Home>775Times>Ordinance Banning Vehicle Residency Sparks Debate at City Council Meeting

Ordinance Banning Vehicle Residency Sparks Debate at City Council Meeting

By TheNevadaGlobeStaff, February 14, 2024 6:17 pm

During Monday’s Sparks City Council meeting, Assistant City Attorney Mariah Northington presented an ordinance aimed at prohibiting individuals from residing in their vehicles, with the intention of directing them towards services designed to combat homelessness. However, community advocates who voiced their opinions during the public comment session criticized the proposed law as inhumane and based on flawed reasoning.

The ordinance, which received unanimous approval from council members after its second reading, updates existing Sparks laws to classify living in vehicles or parking RVs on public property, as well as obstructing sidewalks and rights of way, as misdemeanor crimes. Northington clarified that while prohibitions on these activities were already in place under the city’s traffic codes, recent state legislation converted many traffic violations to civil infractions, leading to confusion with Sparks’ laws.

The amended ordinance aims to provide clarity regarding penalties for violations, which could result in up to six months in jail and a fine of $1,000. Northington emphasized that these criminal offenses furnish the Sparks Police Department’s HOPE (Homeless Outreach Proactive Engagement) Team with additional enforcement tools, enabling them to balance offering services and resources to individuals experiencing homelessness while ensuring public safety, order, and health.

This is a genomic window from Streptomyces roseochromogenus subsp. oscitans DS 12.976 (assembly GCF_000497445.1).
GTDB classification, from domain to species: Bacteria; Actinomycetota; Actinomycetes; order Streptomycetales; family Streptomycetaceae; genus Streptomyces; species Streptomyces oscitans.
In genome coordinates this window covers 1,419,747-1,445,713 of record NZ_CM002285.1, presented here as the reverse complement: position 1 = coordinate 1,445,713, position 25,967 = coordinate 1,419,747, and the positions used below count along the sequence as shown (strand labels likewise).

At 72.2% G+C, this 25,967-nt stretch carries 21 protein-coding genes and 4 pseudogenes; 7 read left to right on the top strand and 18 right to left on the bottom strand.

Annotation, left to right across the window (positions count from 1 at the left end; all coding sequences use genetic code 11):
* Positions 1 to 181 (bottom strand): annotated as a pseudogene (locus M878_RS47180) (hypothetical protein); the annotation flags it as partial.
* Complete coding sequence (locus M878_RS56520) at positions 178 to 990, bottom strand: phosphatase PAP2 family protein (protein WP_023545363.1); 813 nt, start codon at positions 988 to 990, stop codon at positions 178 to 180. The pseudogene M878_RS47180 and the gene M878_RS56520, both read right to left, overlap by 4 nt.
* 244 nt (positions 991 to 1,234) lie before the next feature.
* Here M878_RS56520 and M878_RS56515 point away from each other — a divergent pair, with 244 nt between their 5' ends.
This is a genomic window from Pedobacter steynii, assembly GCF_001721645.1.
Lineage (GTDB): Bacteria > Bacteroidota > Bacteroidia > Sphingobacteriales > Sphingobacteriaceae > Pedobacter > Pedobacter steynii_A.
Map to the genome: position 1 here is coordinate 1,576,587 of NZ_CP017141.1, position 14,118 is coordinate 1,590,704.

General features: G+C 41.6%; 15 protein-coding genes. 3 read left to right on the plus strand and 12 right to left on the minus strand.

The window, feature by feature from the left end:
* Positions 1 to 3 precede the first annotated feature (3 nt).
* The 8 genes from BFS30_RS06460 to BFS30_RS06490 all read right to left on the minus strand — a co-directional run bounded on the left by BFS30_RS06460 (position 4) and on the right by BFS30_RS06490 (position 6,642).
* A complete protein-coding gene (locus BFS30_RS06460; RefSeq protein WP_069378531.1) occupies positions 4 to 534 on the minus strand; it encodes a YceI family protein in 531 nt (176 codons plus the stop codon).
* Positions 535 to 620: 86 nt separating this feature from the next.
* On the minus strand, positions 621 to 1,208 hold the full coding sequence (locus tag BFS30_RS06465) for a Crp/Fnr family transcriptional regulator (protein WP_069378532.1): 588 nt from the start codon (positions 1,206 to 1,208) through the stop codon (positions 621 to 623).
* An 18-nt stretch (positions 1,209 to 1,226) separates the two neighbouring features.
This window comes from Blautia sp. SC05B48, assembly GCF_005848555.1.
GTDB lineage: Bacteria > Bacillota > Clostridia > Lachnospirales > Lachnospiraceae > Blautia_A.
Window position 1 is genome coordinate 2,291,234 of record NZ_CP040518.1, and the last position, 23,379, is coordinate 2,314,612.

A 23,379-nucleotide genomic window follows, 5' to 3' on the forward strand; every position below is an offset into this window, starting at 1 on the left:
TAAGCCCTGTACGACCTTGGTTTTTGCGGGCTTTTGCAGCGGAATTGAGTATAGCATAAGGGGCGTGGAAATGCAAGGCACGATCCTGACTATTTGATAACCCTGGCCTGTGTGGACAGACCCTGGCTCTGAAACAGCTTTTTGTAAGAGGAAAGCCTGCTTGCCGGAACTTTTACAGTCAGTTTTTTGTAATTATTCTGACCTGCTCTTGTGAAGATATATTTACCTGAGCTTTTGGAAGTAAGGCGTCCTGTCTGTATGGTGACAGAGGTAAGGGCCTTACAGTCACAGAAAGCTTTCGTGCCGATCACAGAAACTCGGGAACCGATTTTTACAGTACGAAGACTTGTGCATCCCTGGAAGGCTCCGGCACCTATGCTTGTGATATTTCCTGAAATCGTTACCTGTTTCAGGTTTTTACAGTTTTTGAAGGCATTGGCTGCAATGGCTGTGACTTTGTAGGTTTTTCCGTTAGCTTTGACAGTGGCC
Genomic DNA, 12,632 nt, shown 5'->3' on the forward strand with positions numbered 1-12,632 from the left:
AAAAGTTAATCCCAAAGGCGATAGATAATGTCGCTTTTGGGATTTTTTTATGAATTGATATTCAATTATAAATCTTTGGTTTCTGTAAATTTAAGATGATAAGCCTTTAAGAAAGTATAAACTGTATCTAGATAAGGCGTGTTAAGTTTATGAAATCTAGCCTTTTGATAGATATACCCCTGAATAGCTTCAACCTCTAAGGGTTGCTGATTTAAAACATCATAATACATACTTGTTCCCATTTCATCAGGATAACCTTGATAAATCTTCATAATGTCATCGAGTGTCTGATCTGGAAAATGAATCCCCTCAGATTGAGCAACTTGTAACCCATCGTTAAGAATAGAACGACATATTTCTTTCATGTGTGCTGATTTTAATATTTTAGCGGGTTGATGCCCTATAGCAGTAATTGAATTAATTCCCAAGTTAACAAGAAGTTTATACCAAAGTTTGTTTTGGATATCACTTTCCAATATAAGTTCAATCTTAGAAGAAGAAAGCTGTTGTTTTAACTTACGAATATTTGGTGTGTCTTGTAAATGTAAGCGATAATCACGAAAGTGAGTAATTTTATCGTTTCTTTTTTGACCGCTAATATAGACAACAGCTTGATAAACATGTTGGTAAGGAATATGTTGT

However, the ACLU of Nevada criticized the proposed ordinance, citing concerns over its broad provisions and the potential for selective enforcement by law enforcement. They suggested that the matter may lead to litigation and urged the City Council to reconsider, emphasizing the financial implications of legal battles.

Community members echoed these sentiments during the public comment session, labeling the ordinance as inhumane and punitive towards those experiencing poverty. Advocates argued that the proposed law fails to address the underlying causes of homelessness and instead exacerbates the challenges faced by vulnerable populations.

Acting Sparks City Manager and Police Chief Chris Crawforth defended the ordinance, highlighting the significant financial costs incurred by the city due to individuals living in vehicles, including fire hazards and environmental contamination. He stressed the efforts of the HOPE Team in providing support to individuals living unsheltered, but noted that some refuse services, resulting in repeated encounters with law enforcement.

Despite opposition, council members approved the ordinance unanimously, asserting that it serves as a means to guide individuals towards assistance and support services. The ordinance took immediate effect following the council’s decision.

The passing of this ordinance reflects ongoing debates surrounding homelessness and the efficacy of punitive measures versus supportive interventions in addressing societal issues.

Credits: This is Reno

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